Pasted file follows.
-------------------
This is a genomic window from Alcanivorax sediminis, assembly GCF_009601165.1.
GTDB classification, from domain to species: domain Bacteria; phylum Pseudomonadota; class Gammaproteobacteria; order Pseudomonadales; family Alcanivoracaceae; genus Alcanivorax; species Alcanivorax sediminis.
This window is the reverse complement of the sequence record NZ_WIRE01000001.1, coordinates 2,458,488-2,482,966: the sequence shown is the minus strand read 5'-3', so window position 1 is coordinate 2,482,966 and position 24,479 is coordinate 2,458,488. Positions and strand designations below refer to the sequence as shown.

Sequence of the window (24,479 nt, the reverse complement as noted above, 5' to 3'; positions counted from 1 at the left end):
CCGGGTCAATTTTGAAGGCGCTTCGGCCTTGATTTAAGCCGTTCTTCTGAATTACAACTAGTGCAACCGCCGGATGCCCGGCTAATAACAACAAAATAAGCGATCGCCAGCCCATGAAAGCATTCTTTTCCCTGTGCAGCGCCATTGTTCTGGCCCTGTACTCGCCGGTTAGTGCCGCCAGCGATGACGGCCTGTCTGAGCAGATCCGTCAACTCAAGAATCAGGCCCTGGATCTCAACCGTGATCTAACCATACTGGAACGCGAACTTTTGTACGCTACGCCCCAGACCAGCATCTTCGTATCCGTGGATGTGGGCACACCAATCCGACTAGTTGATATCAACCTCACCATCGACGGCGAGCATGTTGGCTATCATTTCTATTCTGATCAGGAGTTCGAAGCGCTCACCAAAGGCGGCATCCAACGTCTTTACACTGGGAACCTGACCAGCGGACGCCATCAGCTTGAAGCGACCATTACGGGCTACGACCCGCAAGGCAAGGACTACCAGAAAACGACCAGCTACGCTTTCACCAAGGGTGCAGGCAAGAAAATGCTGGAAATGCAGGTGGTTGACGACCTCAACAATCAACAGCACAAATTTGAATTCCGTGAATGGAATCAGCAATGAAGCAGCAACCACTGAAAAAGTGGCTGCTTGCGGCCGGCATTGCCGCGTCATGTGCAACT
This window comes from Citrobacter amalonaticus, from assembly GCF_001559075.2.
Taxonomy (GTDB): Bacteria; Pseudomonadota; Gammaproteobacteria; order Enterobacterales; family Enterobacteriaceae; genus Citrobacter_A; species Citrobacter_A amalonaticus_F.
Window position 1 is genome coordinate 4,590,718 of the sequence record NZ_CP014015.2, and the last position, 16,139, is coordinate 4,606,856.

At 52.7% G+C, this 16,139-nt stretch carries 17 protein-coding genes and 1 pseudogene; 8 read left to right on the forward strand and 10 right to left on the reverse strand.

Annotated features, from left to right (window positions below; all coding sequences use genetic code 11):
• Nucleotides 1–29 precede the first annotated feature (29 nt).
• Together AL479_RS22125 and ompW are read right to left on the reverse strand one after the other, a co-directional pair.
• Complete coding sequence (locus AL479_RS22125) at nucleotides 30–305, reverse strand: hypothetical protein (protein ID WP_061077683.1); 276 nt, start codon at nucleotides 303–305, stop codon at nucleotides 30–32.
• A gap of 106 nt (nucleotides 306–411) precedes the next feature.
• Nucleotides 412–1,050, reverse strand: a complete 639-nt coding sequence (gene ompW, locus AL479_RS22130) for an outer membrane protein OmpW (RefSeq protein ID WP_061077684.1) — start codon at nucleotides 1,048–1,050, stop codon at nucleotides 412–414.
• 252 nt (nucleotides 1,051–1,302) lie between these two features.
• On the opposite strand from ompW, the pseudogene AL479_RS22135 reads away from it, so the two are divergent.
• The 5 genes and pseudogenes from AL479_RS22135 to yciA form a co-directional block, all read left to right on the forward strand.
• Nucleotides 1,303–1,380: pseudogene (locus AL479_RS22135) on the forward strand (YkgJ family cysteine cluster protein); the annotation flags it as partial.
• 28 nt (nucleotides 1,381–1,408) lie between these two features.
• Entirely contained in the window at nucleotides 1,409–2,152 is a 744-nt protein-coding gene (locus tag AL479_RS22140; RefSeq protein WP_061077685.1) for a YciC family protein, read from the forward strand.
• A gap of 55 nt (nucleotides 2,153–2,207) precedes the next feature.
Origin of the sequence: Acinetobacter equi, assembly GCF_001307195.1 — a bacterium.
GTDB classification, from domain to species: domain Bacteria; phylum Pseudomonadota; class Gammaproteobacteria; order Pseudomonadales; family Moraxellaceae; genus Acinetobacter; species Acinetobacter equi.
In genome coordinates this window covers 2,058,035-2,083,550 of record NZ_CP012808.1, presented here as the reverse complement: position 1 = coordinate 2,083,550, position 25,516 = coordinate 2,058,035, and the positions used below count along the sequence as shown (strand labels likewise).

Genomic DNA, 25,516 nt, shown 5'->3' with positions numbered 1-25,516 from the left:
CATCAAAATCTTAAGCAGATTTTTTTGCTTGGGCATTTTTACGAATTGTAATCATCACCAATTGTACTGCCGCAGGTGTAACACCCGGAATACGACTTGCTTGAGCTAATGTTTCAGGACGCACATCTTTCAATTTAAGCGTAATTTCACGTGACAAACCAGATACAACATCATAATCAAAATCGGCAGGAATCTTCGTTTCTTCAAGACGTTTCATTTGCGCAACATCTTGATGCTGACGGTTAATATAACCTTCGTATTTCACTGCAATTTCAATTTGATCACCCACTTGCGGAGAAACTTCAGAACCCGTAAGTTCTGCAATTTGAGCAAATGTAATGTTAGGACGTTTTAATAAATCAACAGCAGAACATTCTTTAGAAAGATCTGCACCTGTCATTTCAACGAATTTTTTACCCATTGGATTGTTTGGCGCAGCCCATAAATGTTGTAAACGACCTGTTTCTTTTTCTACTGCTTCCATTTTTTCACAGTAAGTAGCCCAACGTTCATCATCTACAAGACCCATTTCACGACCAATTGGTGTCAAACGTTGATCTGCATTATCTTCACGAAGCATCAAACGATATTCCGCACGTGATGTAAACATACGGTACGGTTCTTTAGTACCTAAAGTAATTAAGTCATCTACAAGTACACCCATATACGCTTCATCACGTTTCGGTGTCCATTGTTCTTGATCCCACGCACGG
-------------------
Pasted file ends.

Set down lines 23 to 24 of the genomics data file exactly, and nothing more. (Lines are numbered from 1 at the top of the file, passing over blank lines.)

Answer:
Origin of the sequence: Acinetobacter equi, assembly GCF_001307195.1 — a bacterium.
GTDB classification, from domain to species: domain Bacteria; phylum Pseudomonadota; class Gammaproteobacteria; order Pseudomonadales; family Moraxellaceae; genus Acinetobacter; species Acinetobacter equi.